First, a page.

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Schools have good intentions - changing rooms and French tests

April 28, 2017

It was the first week  in 'big school'. Everyone was nervous.  Some hopelessly lost. Others reveling in the new freedoms. Everyone had suddenly changed from being the 'top dogs' to being the youngest.  It was exciting and yet somehow terrifying.

 

Teachers and the Head or Yr 7 were discovering the particular mix of young persons that would make up their cohort for the next 5 years.

 

Physical Exercise (PE) moved from getting changed in the classroom, to getting changed in a single sex bespoke changing room largely without adult supervision: young adults with new freedoms and energy levels high following physical exercise.  There was a short time to get changed and ready for the next lesson.

 

Paul has an autistic spectrum condition with complications in fine motor co-ordination and dyspraxia.  The changing room is a complete nightmare.  It will take him twice as long to get changed compared to other kids.  He is suffering from massive anxiety anyway in the new school.  This is now off the scale as he knows that if he is late for next lesson the threat of DT lurks. He cannot abide the chemical smell of deodorant, nor the high pitched sound of the aerosol spray that is being liberally used.

 

The other kids notice that he is suffering.  They notice that he doesn't use spray.  They start teasing as they get dressed, shooting short sprays of deodorant in his direction.

 

Paul reaches breaking point and pushes one of the tormentors.  His tormentor reacts by taking one of Paul's shoes and throwing it around the room.  Paul runs around, crashing into everyone, and eventually runs out of the changing room in floods of tears.

 

The school is caring and carries out a full investigation.  Of course the story from the other kids in the changing room doesn't align with that from Paul.  This is partly due to natural defensiveness and ganging together, but also because the world viewed from autistic anxiety is different.

 

Nobody is punished.  All the children are told to behave themselves in the changing rooms.

 

Paul is told to report any further bad behaviour.

 

Paul's parents are informed formally about the incident and reassured that it has been dealt with.

 

The incidents continue with Paul 'losing' items of PE kit, and with pushing and barging in the PE queue.  At one point his PE bag is taken and lodged in a basket ball hoop.  He is getting more and more angry and withdrawn.  His parents are getting increasingly annoyed at having to buy new items of PE kit (it's a DT if a child doesn't have full kit).

 

Eventually it gets too much and Paul's parents call for a meeting with the head of PE. The story that has been relayed to them by Paul seems miles away from the school's story.  They are used to this.

 

However, the school has done its best, looked around for a solution, and found a disabled toilet that Paul can use, thereby resolving the problem in a stroke.

 

The parents are delighted.

 

Paul is delighted.

 

The changing room issue is finally resolved.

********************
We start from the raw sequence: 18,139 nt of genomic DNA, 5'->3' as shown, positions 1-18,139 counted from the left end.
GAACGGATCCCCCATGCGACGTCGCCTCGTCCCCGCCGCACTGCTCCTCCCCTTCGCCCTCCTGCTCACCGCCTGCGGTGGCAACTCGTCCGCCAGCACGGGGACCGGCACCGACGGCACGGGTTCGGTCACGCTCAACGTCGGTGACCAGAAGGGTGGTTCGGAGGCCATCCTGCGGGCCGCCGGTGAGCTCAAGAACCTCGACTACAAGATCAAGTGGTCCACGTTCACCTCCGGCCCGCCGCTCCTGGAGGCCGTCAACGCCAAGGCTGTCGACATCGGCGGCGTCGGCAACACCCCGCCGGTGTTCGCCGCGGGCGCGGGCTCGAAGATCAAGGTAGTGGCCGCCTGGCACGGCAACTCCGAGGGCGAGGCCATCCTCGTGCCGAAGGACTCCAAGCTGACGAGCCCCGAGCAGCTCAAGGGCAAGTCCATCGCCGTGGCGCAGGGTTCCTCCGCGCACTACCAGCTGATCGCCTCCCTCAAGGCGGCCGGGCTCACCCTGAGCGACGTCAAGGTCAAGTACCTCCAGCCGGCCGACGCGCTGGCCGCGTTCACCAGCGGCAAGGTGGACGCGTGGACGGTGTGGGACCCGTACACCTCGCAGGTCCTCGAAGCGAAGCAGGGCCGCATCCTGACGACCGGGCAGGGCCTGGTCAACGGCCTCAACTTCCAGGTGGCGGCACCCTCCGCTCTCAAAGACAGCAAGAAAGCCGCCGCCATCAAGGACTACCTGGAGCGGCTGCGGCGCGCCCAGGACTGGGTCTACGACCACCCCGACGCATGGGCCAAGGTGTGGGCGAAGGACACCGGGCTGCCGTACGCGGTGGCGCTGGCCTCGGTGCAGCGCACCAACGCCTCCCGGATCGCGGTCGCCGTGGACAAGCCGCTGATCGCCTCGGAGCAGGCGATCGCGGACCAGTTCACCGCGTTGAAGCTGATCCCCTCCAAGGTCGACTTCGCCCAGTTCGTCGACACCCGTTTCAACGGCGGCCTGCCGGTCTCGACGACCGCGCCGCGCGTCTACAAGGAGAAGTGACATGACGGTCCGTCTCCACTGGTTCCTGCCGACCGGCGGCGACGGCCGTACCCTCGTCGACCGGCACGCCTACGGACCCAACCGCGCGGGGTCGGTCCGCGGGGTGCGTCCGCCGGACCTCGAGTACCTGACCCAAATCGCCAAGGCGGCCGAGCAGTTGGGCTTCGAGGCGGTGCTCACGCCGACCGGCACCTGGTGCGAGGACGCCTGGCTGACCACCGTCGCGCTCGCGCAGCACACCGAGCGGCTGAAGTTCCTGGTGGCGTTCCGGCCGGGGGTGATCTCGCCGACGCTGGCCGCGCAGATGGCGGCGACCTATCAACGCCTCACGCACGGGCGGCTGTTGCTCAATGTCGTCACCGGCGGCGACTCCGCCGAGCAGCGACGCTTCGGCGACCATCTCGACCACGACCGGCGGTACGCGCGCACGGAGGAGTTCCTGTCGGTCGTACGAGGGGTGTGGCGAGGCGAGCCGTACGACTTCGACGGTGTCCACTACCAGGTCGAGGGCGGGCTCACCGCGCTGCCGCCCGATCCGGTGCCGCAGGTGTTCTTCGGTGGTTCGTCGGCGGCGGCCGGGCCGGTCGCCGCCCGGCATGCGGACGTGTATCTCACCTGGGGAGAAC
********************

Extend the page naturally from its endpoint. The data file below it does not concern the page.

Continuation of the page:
It is the first step towards social exclusion for Paul in his new school environment.

 

It is followed by many more, always motivated by the best of intentions.  He is bullied in tutor group to the extent that he has to change groups into one where friendships have already formed, and where he joins a new timetable which means that he misses one Technology subject totally (and repeats CAD/CAM).  He is put on tables on his own (because it removes him from kids who repeatedly and deliberately click their fingers which he cannot abide). He gets a 5  minute pass out, which means that he can get to lunch earlier than the rest and avoid queues (which precludes him from eating food with potential friends).

 

Other forms of social exclusion are more subtle.  They usually are defended by teachers with 'we have to treat all the children the same'.  Why?  All kids are not the same!

 

Paul was given a French test.  It was provided as two lists of words. On the left the English word.  On the right the French word, but the order was mixed up.  The first task for the students was to link together the right English - French pairs by joining them together with a line.  Then they were given homework to learn the pairs for a test the following day.  Failure to get 50% right would result in a DT.

 

On the surface, this doesn't seem too problematic.  Paul spent a lot of time learning the pairs and went into the test confident.  When the results came out he was told that he got zero right and had a DT the next day.  He was devastated and went into a complete meltdown.

 

His parents picked up the pieces and slowly realised what had happened. Paul had followed the instructions that he was given and had learnt the pattern of  word pairs.  The test was given in a different order and he consequently got them all wrong.  For someone with autism, this is perfectly logical.  He was simply following precisely the instructions given.  And a teacher who knew that he was  ASC should have known this.

 

Of course his parents complained loudly about the unfairness of the punishment.

 

'We have to treat all the children the same'.

 

Paul, bless him, went along to the DT.  Learnt the words.  Took a retest and passed with 100%.  His teacher sent his parents an letter complimenting Paul on his attitude and co-operation.

 

Paul never ever again respected this teacher and, sadly, the French language.

 

Social Exclusion.

 

 

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